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What is a Christmas Orchid?

By Todd M.
Updated May 16, 2024
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Christmas orchid is an informal name for a handful of different orchids that blossom during the winter holidays. Some Christmas orchids are also used in traditional Christmas floral arrangements. Most of these types of plants are easy to grow but require unique conditions in order to blossom during Christmas. The three best known species of orchids that blossom during Christmas include Percivel's cattleya, winika and the star of Bethlehem orchid.

Percivel's cattleya, Cattleya percivaliana, is an orchid species that is native to Venezuela. This Christmas orchid has showy blossoms with large, ruffled petals. The notable bottom lobe of a Percivel's cattleya ranges from deep red in the center to light pink along the margin. Many orchid enthusiasts have remarked that the strong odor of these flowers can be found objectionable. This species can be raised as a Christmas orchid by allowing the soil to become completely dry before watering it again during the late fall.

Winika, Winika cunninghamii, is a species of epiphytic orchid that is native to the tropical rainforests of New Zealand. Epyphytic plants are able to survive on cliffs and tree branches without the need for any type of soil. The blossoms on this Christmas orchid consist of five white petals with fuscia tips and a center lobe of bright yellow and rich brown. There is a hybrid of this Christmas orchid available called Dendrobium Christmas Chime as well.

The Star of Bethlehem orchid, Angraecum sesquipedale is native to Madagascar and well-known amongst orchid lovers for its elegant, white flower and particularly long stem. Also known as the comet orchid, this Christmas orchid blossoms during the summer in the warm forests of its native habitat. In Europe, North America and other colder climates, the orchid is cultivated to blossom indoors during the early winter.

In addition to being a Christmas orchid, the Star of Bethlehem orchid is also at the center of a famous story concerning the theory of co-evolution. During the 1860s, Charles Darwin studied the orchid closely to determine how it was pollinated. He concluded that the flower could only have evolved its unusual blossom if a particular moth had evolved along with it.

According to Darwin, this moth would need a proboscis, or mouth-like appendage, that was 14 inches (about 35 centimeters) long. The moth was discovered 21 years later and video footage was taken of the moth pollinating the flower at the turn of the 21st century.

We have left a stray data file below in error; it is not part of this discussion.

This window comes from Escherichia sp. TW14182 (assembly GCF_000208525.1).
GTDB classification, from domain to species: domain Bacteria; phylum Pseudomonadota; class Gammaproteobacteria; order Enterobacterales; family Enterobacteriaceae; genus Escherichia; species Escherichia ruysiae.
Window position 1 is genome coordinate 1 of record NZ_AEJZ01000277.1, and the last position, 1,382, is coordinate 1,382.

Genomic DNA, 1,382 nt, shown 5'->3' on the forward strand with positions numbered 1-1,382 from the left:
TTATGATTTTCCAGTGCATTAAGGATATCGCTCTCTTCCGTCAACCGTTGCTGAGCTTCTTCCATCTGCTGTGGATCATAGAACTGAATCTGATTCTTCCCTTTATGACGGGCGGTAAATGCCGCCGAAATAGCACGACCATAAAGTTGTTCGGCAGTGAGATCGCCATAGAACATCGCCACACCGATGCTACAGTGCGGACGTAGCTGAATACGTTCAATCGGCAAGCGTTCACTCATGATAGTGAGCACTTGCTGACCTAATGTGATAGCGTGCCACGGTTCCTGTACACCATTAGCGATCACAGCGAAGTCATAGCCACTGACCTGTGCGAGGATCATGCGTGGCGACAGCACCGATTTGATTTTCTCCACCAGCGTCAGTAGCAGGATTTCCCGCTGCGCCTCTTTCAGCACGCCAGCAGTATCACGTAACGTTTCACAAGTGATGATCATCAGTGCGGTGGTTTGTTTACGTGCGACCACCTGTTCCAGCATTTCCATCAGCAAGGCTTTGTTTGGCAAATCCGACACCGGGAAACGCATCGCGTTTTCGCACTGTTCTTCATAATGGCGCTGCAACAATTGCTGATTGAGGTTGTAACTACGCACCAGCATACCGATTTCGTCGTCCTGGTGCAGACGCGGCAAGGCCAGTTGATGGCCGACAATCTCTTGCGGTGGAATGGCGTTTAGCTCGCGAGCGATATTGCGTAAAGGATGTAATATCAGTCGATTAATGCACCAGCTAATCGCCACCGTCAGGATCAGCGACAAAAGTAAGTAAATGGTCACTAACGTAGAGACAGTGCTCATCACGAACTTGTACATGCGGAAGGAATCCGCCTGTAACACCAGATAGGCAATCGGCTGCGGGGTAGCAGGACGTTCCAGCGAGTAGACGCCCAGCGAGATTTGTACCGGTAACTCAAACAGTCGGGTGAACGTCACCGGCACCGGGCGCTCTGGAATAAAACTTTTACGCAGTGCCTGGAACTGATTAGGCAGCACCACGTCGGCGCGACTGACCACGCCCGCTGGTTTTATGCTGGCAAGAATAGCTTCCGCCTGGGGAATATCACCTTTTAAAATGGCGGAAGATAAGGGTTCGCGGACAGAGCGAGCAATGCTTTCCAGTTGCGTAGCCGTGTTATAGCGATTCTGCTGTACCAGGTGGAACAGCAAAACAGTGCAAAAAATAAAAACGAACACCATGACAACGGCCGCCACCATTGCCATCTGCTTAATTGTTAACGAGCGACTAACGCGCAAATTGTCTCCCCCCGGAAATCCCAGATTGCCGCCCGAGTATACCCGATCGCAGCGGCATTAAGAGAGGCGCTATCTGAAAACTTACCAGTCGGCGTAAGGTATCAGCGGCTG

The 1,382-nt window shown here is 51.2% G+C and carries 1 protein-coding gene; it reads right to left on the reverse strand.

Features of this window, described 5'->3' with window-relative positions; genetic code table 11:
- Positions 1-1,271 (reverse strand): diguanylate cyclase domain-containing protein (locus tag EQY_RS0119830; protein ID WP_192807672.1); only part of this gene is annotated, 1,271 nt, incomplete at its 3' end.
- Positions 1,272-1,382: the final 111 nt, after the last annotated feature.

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Discussion Comments

By turquoise — On Dec 10, 2014

@ZipLine-- I love orchids too. Last year, my sister had a white Christmas tree and white orchids. They were so beautiful. It really was a white Christmas at her house.

I don't have orchids. I just have a Christmas cactus. It also blooms around Christmas time. It doesn't look like a typical cactus, it has long green stems that kind of look like leaves. And the flowers bloom at the end. Mine has pink flowers.

If it blooms a lot, the Christmas cactus looks pretty, if not, then not so much. They're definitely not as pretty as Christmas orchids.

By ZipLine — On Dec 10, 2014

I love Christmas orchids. Somehow, our home is not ready for Christmas without them and we end up buying more every year. Along with some candles and lighting, Christmas orchids make the house so festive and merry. I love them. Orchids and my traditional Christmas cinnamon cookies are must-haves for the holidays.

Does anyone else feel the same way?

By bear78 — On Dec 09, 2014

My mom has a Christmas orchid although I'm not sure what it's called. It blooms around Christmas time but sometimes it's a little bit late and blooms close to New Years. My mom gets very excited when she sees the first flowers popping up.

It does have very beautiful flowers but they last for only a week and then die off. We then do not see them for another year. It's actually a lot of effort to take care of orchids that only bloom once and for such a short period of time.

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